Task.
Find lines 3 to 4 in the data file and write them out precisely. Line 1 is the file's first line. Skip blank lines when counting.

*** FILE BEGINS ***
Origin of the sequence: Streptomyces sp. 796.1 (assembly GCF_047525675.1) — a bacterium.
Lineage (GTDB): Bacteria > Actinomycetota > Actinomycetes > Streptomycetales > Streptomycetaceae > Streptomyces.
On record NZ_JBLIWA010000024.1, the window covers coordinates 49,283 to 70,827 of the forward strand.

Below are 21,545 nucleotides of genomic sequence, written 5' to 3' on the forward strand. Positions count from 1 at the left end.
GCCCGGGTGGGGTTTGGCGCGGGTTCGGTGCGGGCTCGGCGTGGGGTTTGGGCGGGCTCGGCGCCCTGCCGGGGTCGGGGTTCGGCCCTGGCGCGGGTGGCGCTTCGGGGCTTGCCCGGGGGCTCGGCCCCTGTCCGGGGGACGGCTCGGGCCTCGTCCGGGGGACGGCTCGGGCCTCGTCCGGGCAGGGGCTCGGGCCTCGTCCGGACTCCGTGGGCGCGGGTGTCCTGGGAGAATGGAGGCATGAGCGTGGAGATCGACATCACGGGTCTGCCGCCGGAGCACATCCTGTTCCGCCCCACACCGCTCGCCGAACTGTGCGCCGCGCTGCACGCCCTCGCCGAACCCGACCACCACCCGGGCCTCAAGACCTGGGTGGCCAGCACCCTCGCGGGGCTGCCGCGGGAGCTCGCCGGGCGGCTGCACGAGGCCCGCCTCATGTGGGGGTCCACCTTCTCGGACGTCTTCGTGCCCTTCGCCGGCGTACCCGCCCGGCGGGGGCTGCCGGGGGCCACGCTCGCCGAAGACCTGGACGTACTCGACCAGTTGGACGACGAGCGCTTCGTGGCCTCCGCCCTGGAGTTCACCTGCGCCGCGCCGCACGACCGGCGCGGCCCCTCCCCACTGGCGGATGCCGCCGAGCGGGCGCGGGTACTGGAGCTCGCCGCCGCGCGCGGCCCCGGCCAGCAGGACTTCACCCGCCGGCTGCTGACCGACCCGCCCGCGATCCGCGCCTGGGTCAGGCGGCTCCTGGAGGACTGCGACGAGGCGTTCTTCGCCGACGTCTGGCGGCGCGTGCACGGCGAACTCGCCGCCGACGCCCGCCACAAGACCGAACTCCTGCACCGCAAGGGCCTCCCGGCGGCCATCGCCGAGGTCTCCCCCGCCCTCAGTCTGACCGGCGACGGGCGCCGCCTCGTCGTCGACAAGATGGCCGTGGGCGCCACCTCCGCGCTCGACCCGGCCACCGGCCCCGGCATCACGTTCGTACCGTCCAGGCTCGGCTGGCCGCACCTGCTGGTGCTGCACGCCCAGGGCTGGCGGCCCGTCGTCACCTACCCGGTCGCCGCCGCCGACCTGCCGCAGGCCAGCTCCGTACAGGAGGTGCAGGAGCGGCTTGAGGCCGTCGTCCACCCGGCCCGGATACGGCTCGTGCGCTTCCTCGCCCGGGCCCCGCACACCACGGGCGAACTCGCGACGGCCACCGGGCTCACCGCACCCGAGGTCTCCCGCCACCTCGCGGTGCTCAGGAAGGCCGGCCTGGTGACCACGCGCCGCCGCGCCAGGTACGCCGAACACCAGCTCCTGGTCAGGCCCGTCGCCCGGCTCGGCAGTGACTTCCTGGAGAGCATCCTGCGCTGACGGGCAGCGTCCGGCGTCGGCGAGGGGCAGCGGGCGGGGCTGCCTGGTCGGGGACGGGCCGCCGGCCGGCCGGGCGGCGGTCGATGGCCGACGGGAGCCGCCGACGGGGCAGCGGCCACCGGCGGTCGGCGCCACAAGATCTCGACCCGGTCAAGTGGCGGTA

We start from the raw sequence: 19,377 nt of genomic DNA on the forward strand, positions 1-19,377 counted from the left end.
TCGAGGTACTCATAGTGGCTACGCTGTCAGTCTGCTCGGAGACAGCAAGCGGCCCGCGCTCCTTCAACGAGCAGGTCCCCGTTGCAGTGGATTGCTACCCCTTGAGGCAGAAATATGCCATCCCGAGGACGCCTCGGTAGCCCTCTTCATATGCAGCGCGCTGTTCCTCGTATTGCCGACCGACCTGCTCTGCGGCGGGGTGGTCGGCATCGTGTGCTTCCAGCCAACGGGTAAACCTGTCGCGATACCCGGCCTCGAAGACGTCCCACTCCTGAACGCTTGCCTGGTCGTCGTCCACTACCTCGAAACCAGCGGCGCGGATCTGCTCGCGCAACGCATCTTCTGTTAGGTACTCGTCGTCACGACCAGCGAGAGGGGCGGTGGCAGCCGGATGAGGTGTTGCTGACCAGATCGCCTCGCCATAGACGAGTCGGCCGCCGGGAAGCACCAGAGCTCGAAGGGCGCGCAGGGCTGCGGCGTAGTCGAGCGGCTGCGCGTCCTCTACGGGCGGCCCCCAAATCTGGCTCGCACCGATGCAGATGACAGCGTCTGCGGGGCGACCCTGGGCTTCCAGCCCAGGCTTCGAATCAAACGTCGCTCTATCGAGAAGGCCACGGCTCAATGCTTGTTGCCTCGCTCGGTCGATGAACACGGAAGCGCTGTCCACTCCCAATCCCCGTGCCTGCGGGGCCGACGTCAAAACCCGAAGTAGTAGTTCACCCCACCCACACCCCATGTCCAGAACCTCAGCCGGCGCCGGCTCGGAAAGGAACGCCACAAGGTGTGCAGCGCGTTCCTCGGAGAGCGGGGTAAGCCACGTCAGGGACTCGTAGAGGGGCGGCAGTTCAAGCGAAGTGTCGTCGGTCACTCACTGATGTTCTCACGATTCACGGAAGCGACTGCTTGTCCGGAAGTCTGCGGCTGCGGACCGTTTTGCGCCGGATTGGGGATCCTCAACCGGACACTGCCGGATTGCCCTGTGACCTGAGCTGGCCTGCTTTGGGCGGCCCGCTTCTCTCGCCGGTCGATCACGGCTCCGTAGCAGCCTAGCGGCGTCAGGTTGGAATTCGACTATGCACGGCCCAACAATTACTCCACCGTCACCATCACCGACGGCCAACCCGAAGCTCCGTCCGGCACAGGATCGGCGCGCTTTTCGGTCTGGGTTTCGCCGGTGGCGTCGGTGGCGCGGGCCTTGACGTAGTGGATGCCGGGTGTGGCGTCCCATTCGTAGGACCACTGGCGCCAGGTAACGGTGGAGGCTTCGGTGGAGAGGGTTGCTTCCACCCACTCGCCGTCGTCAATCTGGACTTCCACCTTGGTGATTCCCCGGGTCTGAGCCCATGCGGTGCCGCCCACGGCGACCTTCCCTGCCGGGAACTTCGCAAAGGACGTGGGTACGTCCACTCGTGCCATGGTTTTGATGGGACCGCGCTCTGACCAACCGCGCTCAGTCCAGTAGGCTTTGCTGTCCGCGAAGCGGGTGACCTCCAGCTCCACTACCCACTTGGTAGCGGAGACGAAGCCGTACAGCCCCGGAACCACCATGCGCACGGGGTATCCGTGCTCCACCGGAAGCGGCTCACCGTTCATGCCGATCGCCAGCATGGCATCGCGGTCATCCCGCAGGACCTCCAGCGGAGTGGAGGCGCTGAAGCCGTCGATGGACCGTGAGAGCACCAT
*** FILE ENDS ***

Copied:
On record NZ_JBLIWA010000024.1, the window covers coordinates 49,283 to 70,827 of the forward strand.

Below are 21,545 nucleotides of genomic sequence, written 5' to 3' on the forward strand. Positions count from 1 at the left end.